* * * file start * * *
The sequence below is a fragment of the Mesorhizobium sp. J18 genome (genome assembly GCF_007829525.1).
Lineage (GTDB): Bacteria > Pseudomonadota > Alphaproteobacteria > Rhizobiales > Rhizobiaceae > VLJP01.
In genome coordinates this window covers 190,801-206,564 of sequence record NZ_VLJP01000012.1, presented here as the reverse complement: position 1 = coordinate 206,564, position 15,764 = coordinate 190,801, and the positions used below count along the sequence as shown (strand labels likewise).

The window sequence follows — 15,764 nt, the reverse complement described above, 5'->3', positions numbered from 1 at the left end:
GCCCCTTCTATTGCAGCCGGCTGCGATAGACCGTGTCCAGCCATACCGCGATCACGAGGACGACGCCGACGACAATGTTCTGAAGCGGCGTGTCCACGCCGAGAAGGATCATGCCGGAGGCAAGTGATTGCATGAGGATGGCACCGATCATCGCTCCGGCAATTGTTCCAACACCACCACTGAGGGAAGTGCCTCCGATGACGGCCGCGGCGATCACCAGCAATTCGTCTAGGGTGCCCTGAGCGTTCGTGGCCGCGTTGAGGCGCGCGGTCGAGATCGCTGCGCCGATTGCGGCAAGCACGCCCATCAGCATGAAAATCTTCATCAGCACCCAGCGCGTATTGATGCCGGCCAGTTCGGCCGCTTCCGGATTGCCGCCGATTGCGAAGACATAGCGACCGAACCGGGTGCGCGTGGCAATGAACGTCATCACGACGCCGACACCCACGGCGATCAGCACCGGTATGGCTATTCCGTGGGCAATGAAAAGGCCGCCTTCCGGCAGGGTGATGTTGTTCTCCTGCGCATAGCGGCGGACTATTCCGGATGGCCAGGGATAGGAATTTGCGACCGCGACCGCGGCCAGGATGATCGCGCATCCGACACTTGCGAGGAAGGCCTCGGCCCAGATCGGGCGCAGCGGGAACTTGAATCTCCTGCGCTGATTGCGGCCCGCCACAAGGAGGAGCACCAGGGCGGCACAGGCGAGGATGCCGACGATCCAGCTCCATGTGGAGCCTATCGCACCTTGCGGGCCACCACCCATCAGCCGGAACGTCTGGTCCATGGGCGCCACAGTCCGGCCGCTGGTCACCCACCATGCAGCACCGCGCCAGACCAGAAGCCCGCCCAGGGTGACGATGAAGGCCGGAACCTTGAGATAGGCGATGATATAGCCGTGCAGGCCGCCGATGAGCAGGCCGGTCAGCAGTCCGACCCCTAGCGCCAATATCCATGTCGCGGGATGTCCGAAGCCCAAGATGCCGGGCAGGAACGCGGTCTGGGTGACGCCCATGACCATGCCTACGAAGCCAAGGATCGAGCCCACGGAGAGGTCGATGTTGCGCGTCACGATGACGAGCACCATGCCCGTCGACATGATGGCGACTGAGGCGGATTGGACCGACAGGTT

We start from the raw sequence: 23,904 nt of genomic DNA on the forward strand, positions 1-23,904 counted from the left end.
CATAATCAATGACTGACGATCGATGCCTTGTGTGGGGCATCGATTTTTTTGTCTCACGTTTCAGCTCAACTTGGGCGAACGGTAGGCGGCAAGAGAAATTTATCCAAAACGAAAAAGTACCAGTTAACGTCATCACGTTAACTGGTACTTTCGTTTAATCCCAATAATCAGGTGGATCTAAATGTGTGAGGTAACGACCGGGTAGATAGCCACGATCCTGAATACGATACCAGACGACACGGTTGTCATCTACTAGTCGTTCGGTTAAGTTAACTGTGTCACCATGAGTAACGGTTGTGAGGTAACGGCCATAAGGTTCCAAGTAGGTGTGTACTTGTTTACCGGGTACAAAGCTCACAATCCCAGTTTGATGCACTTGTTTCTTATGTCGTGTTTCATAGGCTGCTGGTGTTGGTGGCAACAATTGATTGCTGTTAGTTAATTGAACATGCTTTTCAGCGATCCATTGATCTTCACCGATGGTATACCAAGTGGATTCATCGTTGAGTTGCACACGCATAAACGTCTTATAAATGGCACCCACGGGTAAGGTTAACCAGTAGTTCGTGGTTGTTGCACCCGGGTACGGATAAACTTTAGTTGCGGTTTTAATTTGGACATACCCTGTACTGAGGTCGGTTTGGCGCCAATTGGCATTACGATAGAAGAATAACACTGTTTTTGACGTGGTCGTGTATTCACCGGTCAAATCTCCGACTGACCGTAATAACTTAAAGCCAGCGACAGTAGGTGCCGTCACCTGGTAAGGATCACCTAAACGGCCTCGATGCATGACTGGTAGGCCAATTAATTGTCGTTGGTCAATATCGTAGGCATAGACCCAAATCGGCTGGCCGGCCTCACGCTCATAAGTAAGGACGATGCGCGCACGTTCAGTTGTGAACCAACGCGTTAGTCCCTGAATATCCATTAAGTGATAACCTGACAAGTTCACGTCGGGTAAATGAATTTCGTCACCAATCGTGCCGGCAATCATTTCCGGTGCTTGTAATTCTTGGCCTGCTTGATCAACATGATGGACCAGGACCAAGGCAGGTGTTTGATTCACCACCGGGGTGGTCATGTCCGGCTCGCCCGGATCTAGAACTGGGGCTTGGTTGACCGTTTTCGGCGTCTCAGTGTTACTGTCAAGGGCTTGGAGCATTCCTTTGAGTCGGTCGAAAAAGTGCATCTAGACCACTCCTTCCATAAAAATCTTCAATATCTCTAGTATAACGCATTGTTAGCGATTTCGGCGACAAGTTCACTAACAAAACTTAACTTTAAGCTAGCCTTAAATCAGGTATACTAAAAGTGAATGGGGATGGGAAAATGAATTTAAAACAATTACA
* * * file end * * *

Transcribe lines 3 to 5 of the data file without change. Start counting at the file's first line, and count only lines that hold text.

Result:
In genome coordinates this window covers 190,801-206,564 of sequence record NZ_VLJP01000012.1, presented here as the reverse complement: position 1 = coordinate 206,564, position 15,764 = coordinate 190,801, and the positions used below count along the sequence as shown (strand labels likewise).

The window sequence follows — 15,764 nt, the reverse complement described above, 5'->3', positions numbered from 1 at the left end:
GCCCCTTCTATTGCAGCCGGCTGCGATAGACCGTGTCCAGCCATACCGCGATCACGAGGACGACGCCGACGACAATGTTCTGAAGCGGCGTGTCCACGCCGAGAAGGATCATGCCGGAGGCAAGTGATTGCATGAGGATGGCACCGATCATCGCTCCGGCAATTGTTCCAACACCACCACTGAGGGAAGTGCCTCCGATGACGGCCGCGGCGATCACCAGCAATTCGTCTAGGGTGCCCTGAGCGTTCGTGGCCGCGTTGAGGCGCGCGGTCGAGATCGCTGCGCCGATTGCGGCAAGCACGCCCATCAGCATGAAAATCTTCATCAGCACCCAGCGCGTATTGATGCCGGCCAGTTCGGCCGCTTCCGGATTGCCGCCGATTGCGAAGACATAGCGACCGAACCGGGTGCGCGTGGCAATGAACGTCATCACGACGCCGACACCCACGGCGATCAGCACCGGTATGGCTATTCCGTGGGCAATGAAAAGGCCGCCTTCCGGCAGGGTGATGTTGTTCTCCTGCGCATAGCGGCGGACTATTCCGGATGGCCAGGGATAGGAATTTGCGACCGCGACCGCGGCCAGGATGATCGCGCATCCGACACTTGCGAGGAAGGCCTCGGCCCAGATCGGGCGCAGCGGGAACTTGAATCTCCTGCGCTGATTGCGGCCCGCCACAAGGAGGAGCACCAGGGCGGCACAGGCGAGGATGCCGACGATCCAGCTCCATGTGGAGCCTATCGCACCTTGCGGGCCACCACCCATCAGCCGGAACGTCTGGTCCATGGGCGCCACAGTCCGGCCGCTGGTCACCCACCATGCAGCACCGCGCCAGACCAGAAGCCCGCCCAGGGTGACGATGAAGGCCGGAACCTTGAGATAGGCGATGATATAGCCGTGCAGGCCGCCGATGAGCAGGCCGGTCAGCAGTCCGACCCCTAGCGCCAATATCCATGTCGCGGGATGTCCGAAGCCCAAGATGCCGGGCAGGAACGCGGTCTGGGTGACGCCCATGACCATGCCTACGAAGCCAAGGATCGAGCCCACGGAGAGGTCGATGTTGCGCGTCACGATGACGAGCACCATGCCCGTCGACATGATGGCGACTGAGGCGGATTGGACCGACAGGTT